25 February 2012

I Just Hope He Doesn't Start Talking About Precious Bodily Fluids

The Hill: Santorum: US would lose its 'very essence' if Obama reelected
It's incredibly obvious, isn't it? A foreign substance is introduced into our precious bodily fluids without the knowledge of the individual, and certainly without any choice.
That's the way your hard-core Commie works. I first became aware of it, Mandrake, during the physical act of love... Yes, a profound sense of fatigue, a feeling of emptiness followed. Luckily I — I was able to interpret these feelings correctly.
Loss of essence. I can assure you it has not recurred, Mandrake. Women, er, women sense my power, and they seek the life essence. I do not avoid women, Mandrake...but I do deny them my essence.

Links To Two Sci-Fi Short Stories

I've always been a fan of science fiction, and lately, I've become more interested in sci fi short stories.

Stories where humans are the more aggressive, clever, and warlike than the aliens are always amusing. I guess they are a form of self-flattery. Of course, if we ever do discover life in the universe, I doubt that humans would be the most anything. I suppose reality would be more like that envisioned by Stanislaw Lem. In his stories, alien life is so truly alien, that it is difficult to even understand if it is alive, and is usually impossible to communicate with, or nearly impossible.

Here are two oldies but goodies that I enjoy, and hope you find entertaining.

The first, is an older short story called Rescue Party by Arthur C. Clark. From 1946, it is a classic. If you've never read it before, check it out.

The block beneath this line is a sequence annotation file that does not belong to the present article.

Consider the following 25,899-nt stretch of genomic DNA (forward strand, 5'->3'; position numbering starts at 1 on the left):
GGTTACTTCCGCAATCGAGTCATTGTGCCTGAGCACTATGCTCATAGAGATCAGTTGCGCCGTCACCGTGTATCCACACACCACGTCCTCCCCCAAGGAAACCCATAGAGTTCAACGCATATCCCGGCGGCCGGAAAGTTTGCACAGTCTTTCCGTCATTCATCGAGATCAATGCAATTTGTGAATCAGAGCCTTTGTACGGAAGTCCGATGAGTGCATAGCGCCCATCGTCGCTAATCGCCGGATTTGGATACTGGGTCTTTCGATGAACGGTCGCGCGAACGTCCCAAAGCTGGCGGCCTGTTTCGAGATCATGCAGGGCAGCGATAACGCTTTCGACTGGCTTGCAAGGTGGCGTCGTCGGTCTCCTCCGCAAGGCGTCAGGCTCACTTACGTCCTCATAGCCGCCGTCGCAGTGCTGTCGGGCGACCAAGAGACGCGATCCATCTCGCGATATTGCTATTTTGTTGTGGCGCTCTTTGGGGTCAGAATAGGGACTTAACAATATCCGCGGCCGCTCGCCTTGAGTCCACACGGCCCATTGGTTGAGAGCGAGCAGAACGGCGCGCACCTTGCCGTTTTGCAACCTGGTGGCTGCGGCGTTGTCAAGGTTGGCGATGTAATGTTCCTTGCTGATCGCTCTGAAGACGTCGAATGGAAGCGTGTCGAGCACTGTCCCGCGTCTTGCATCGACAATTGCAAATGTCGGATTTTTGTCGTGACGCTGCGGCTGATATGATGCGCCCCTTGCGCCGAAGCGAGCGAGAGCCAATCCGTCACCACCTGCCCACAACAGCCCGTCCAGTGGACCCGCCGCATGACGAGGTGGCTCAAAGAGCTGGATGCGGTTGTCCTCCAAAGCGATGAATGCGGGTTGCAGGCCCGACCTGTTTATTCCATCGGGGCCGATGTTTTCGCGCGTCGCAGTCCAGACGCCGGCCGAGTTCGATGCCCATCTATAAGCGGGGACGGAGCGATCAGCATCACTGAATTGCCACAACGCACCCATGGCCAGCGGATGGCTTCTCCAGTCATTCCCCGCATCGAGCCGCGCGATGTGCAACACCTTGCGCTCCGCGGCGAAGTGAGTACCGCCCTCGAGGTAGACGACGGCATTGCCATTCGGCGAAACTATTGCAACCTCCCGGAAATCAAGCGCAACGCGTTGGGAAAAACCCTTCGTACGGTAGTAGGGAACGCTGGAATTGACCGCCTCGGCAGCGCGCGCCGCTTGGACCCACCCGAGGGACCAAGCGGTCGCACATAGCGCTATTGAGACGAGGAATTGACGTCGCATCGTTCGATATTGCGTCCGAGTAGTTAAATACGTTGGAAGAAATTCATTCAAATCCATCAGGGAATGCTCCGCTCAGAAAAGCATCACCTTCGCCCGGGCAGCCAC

The second is The Road Not Taken by Harry Turtledove. From 1983, the story is one of Mr. Turtledove's earlier works, and is a bit rough around the edges, particularly some of the dialogue. But the concept is so absurd and surprising that this early work, from an author that has become one of the great writers of alternative history, is worth reading.

24 February 2012

Corruption Inherent in the System

I am not so naive as to believe that politics has ever been free of corruption and self enrichment. No belief exists within me that the "good old days" were a halcyon period of upright public servants. Even the most casual student of history quickly realizes that governance has always lent itself to corruption.

But I did used to believe that at least some political actors were honest. Perhaps I am naive. But now, after Citizens United, and the rise of the super-PACs, is it possible that there is anyone -- anyone at all -- who can remain clean? Just the sheer numbers alone would indicate that any successful politician must be enormously compromised.